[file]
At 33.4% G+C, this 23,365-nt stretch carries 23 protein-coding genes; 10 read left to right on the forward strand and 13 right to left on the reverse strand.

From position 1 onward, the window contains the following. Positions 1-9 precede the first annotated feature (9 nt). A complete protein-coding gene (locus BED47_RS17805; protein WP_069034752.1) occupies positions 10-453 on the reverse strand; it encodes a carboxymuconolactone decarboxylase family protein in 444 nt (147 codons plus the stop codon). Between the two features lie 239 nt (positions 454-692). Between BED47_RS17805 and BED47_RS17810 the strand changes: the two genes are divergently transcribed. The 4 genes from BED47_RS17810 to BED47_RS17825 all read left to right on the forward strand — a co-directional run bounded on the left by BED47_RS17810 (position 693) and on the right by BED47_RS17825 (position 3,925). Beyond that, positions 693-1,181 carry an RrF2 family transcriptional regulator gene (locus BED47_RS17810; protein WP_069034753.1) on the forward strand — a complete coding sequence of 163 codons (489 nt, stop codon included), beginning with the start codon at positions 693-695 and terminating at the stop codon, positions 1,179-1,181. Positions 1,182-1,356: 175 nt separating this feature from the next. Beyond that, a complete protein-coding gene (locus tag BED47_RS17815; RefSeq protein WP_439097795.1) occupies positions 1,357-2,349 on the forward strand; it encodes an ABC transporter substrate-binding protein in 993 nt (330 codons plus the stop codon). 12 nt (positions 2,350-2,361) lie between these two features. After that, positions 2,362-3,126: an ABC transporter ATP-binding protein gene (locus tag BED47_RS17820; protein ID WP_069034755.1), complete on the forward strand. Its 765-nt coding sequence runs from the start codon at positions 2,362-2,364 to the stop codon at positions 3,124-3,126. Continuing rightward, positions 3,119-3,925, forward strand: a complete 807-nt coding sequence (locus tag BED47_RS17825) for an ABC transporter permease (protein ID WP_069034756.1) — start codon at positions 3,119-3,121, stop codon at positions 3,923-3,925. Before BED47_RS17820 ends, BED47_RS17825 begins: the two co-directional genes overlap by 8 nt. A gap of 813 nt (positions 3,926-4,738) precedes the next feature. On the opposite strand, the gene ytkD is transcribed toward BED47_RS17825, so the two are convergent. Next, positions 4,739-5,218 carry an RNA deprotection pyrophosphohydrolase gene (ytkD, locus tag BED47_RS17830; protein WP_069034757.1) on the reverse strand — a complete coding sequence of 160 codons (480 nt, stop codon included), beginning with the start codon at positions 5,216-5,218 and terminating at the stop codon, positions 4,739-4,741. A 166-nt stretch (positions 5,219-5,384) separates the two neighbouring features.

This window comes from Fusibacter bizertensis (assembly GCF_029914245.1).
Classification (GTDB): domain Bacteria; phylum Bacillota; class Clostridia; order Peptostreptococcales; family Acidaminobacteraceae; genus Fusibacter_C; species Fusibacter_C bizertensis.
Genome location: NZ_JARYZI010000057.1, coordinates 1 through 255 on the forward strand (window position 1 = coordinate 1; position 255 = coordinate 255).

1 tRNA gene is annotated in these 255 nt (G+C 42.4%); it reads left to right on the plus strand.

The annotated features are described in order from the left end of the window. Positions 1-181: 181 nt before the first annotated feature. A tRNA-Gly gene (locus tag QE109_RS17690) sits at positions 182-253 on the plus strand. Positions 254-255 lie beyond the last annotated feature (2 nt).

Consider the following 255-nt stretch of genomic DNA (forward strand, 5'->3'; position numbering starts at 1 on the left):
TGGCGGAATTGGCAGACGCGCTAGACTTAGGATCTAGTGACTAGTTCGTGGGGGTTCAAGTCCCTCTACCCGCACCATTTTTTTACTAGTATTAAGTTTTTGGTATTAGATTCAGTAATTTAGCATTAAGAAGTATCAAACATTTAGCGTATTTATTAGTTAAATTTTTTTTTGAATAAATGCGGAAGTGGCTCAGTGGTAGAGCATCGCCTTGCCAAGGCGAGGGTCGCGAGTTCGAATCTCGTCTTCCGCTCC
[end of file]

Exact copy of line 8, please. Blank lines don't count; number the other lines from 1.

Consider the following 255-nt stretch of genomic DNA (forward strand, 5'->3'; position numbering starts at 1 on the left):